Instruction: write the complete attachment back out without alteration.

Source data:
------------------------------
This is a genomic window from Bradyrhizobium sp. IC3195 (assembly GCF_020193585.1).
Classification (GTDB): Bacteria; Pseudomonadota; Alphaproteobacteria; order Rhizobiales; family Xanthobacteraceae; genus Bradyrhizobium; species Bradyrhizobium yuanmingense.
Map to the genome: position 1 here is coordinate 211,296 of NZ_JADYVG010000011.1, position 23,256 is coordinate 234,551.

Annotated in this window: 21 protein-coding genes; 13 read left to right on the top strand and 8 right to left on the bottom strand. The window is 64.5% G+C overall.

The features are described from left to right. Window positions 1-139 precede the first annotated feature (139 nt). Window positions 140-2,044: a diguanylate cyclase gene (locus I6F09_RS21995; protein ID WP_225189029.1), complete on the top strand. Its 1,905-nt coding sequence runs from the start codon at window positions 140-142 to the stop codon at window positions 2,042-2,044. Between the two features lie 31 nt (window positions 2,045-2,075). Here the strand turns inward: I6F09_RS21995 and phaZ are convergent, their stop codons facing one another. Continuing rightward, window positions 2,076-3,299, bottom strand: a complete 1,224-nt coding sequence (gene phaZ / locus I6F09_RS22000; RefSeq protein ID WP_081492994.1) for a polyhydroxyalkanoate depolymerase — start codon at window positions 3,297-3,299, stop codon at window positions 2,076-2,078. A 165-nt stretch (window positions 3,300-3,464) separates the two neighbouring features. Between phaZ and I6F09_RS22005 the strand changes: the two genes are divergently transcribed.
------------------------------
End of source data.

This is a genomic window from Bradyrhizobium sp. IC3195 (assembly GCF_020193585.1).
Classification (GTDB): Bacteria; Pseudomonadota; Alphaproteobacteria; order Rhizobiales; family Xanthobacteraceae; genus Bradyrhizobium; species Bradyrhizobium yuanmingense.
Map to the genome: position 1 here is coordinate 211,296 of NZ_JADYVG010000011.1, position 23,256 is coordinate 234,551.

Annotated in this window: 21 protein-coding genes; 13 read left to right on the top strand and 8 right to left on the bottom strand. The window is 64.5% G+C overall.

The features are described from left to right. Window positions 1-139 precede the first annotated feature (139 nt). Window positions 140-2,044: a diguanylate cyclase gene (locus I6F09_RS21995; protein ID WP_225189029.1), complete on the top strand. Its 1,905-nt coding sequence runs from the start codon at window positions 140-142 to the stop codon at window positions 2,042-2,044. Between the two features lie 31 nt (window positions 2,045-2,075). Here the strand turns inward: I6F09_RS21995 and phaZ are convergent, their stop codons facing one another. Continuing rightward, window positions 2,076-3,299, bottom strand: a complete 1,224-nt coding sequence (gene phaZ / locus I6F09_RS22000; RefSeq protein ID WP_081492994.1) for a polyhydroxyalkanoate depolymerase — start codon at window positions 3,297-3,299, stop codon at window positions 2,076-2,078. A 165-nt stretch (window positions 3,300-3,464) separates the two neighbouring features. Between phaZ and I6F09_RS22005 the strand changes: the two genes are divergently transcribed.